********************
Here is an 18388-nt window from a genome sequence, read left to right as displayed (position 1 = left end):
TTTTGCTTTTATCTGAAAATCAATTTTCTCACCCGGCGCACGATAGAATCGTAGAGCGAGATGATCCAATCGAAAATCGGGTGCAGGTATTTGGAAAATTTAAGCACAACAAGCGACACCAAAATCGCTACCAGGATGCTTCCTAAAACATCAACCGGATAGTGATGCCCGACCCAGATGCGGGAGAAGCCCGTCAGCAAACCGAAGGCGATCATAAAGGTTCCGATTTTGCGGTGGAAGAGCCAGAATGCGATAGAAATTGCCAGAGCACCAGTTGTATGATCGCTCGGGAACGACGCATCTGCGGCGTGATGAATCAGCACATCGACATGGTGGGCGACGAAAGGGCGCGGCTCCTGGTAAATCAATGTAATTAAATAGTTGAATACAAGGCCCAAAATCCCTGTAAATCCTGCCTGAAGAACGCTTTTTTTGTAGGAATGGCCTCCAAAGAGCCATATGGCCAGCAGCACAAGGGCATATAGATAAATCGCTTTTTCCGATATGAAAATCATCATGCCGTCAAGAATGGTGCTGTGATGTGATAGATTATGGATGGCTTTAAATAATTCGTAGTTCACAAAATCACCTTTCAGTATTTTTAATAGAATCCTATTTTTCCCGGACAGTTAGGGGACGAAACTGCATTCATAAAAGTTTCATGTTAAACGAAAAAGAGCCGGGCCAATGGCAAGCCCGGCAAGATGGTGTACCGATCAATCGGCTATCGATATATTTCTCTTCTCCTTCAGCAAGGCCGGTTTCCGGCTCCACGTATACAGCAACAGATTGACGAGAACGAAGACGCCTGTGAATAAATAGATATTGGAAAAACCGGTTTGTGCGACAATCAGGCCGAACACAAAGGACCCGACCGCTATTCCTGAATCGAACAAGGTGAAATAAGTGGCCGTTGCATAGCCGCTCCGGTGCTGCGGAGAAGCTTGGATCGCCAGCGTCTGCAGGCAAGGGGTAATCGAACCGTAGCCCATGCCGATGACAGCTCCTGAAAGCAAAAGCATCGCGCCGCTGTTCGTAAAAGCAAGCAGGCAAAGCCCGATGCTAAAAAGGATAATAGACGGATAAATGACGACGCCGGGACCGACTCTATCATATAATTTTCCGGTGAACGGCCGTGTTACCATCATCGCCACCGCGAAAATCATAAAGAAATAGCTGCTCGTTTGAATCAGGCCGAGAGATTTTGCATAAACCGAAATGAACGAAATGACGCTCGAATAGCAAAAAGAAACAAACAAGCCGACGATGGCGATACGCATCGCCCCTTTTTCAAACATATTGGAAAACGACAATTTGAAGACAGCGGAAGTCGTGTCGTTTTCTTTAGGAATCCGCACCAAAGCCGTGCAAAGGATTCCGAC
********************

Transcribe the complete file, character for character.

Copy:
Here is an 18388-nt window from a genome sequence, read left to right as displayed (position 1 = left end):
TTTTGCTTTTATCTGAAAATCAATTTTCTCACCCGGCGCACGATAGAATCGTAGAGCGAGATGATCCAATCGAAAATCGGGTGCAGGTATTTGGAAAATTTAAGCACAACAAGCGACACCAAAATCGCTACCAGGATGCTTCCTAAAACATCAACCGGATAGTGATGCCCGACCCAGATGCGGGAGAAGCCCGTCAGCAAACCGAAGGCGATCATAAAGGTTCCGATTTTGCGGTGGAAGAGCCAGAATGCGATAGAAATTGCCAGAGCACCAGTTGTATGATCGCTCGGGAACGACGCATCTGCGGCGTGATGAATCAGCACATCGACATGGTGGGCGACGAAAGGGCGCGGCTCCTGGTAAATCAATGTAATTAAATAGTTGAATACAAGGCCCAAAATCCCTGTAAATCCTGCCTGAAGAACGCTTTTTTTGTAGGAATGGCCTCCAAAGAGCCATATGGCCAGCAGCACAAGGGCATATAGATAAATCGCTTTTTCCGATATGAAAATCATCATGCCGTCAAGAATGGTGCTGTGATGTGATAGATTATGGATGGCTTTAAATAATTCGTAGTTCACAAAATCACCTTTCAGTATTTTTAATAGAATCCTATTTTTCCCGGACAGTTAGGGGACGAAACTGCATTCATAAAAGTTTCATGTTAAACGAAAAAGAGCCGGGCCAATGGCAAGCCCGGCAAGATGGTGTACCGATCAATCGGCTATCGATATATTTCTCTTCTCCTTCAGCAAGGCCGGTTTCCGGCTCCACGTATACAGCAACAGATTGACGAGAACGAAGACGCCTGTGAATAAATAGATATTGGAAAAACCGGTTTGTGCGACAATCAGGCCGAACACAAAGGACCCGACCGCTATTCCTGAATCGAACAAGGTGAAATAAGTGGCCGTTGCATAGCCGCTCCGGTGCTGCGGAGAAGCTTGGATCGCCAGCGTCTGCAGGCAAGGGGTAATCGAACCGTAGCCCATGCCGATGACAGCTCCTGAAAGCAAAAGCATCGCGCCGCTGTTCGTAAAAGCAAGCAGGCAAAGCCCGATGCTAAAAAGGATAATAGACGGATAAATGACGACGCCGGGACCGACTCTATCATATAATTTTCCGGTGAACGGCCGTGTTACCATCATCGCCACCGCGAAAATCATAAAGAAATAGCTGCTCGTTTGAATCAGGCCGAGAGATTTTGCATAAACCGAAATGAACGAAATGACGCTCGAATAGCAAAAAGAAACAAACAAGCCGACGATGGCGATACGCATCGCCCCTTTTTCAAACATATTGGAAAACGACAATTTGAAGACAGCGGAAGTCGTGTCGTTTTCTTTAGGAATCCGCACCAAAGCCGTGCAAAGGATTCCGAC